Scientific Colloquium
November 1, 2017, 3:30 p.m.
Building 8 Auditorium

"Slow Earthquakes: A Paradigm Shift for the Slip Behavior of Tectonic Plate Boundaries"  

Recent discoveries of slow earthquakes, tectonic fault tremor, low frequency earthquakes and other modes of fault slip provide new insight into plate boundary fault mechanics, but demand the development of a new paradigm in terms of earthquake physics. These phenomena, known collectively as slow earthquakes, represent modes of failure that were recently thought to be theoretically impossible. Slow earthquakes are now well documented to occur on a global range of tectonic faults, and they occur along the subduction plate interface at depths varying from shallow near-trench regions to the down-dip end of the seismogenic zone. Slow slip redistributes stored elastic strain without catastrophic deformation, but the changes in plate boundary loading that accompany these events can trigger coseismic events and Great Earthquakes such as the 2011 Tohoku earthquake. The processes that control the mode of slip on tectonic plate boundaries are here informed by observations from ancient subduction fault zones in the Kodiak and Shimanto ancient accretionary complexes, with well-studied examples of exhumed faults that record deformation related to plate motions in the Cretaceous and Paleogene. These rocks exhibit evidence for two modes of slip behavior: 1) slow slip and quasi-dynamic fault motion across wide (10’s of m’s) zones, and 2) coseismic slip in a narrow fault gouge zone (~1 m) at the top of the plate boundary shear zone. Moreover, the observations of ancient faults indicate that the behavior of the subduction interface is buffered at high fluid pressure through a relationship between physical processes such as fracturing and fluid flow, and chemical processes such as pressure solution and mineral redistribution. Based on observations of microstructures in the ancient fault zones, a kinetic model is constructed to estimate the time required to seal a single fracture, which could be a proxy for the rates of healing or the increases in contact area that influence rupture propagation. Crack sealing is driven by diffusive redistribution of silica from solid-solid surfaces to undersaturated cracks where they precipitate as quartz. Our calculations predict that cracks heal on maximum time scales of hundreds of years, and that healing rates related to silica redistribution likely differ significantly for subduction zones with different thermal structures—a potential explanation for differences in observed slip behavior. For slow earthquakes, we propose that ruptures propagate at rates dictated by shear processes within a zone of finite thickness. Stress rises at the front of a propagating slow slip instability, leading to plastic failure along scaly slip surfaces in the footwall. Development of these microfaults causes initial weakening, but each slip surface hardens due to progressive increase in contact area related to dissolution and crack sealing. Unlike regular earthquakes, slow slip events are analogous to Volterra dislocations in crystals or self-healing slip pulses that have an inherent slip weakening mechanism followed by hardening that “puts on the brakes”.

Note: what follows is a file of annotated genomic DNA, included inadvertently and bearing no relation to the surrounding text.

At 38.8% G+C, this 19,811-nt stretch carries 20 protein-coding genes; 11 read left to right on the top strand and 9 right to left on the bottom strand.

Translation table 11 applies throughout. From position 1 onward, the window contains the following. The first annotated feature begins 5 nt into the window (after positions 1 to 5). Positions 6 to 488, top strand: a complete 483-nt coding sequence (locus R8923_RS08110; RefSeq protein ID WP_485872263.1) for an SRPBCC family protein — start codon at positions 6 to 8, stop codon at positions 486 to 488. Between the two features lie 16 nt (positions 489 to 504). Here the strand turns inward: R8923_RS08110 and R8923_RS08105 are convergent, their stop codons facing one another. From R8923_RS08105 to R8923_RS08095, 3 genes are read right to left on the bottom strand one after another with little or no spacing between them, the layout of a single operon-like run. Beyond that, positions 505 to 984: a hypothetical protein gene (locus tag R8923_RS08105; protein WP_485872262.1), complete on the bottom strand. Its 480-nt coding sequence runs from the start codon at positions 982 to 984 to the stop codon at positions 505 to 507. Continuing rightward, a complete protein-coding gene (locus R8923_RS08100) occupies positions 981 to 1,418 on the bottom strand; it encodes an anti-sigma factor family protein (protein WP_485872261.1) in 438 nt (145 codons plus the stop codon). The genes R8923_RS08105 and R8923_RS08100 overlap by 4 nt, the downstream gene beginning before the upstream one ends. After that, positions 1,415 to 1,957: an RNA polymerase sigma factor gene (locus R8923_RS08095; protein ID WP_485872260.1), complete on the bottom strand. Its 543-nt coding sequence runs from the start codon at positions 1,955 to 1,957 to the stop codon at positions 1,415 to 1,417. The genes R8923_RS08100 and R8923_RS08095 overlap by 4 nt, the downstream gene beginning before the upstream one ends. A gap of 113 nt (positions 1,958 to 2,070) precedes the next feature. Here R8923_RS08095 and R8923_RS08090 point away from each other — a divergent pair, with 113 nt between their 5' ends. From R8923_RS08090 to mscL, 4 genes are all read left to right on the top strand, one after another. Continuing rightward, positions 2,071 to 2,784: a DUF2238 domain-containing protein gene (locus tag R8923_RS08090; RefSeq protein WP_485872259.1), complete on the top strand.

About the Speaker:

Donald Fisher received his AB from Franklin Marshall College in 1983. In 1988, he completed a Ph. D at Brown University with a dissertation related to the tectonic and structural history of the Kodiak Islands in Alaska. He moved directly to Penn State University as an Assistant Professor and was promoted to Professor in 2001. Over his time at Penn State, he has conducted NSF-funded research in Alaska, Tohoku and southern Japan, Taiwan, New Zealand, Costa Rica, offshore Sumatra, and Panama. His research has focused on the processes that govern the rates of deformation, uplift history, structural evolution, and fault slip behaviors of active tectonic convergent plate boundaries.

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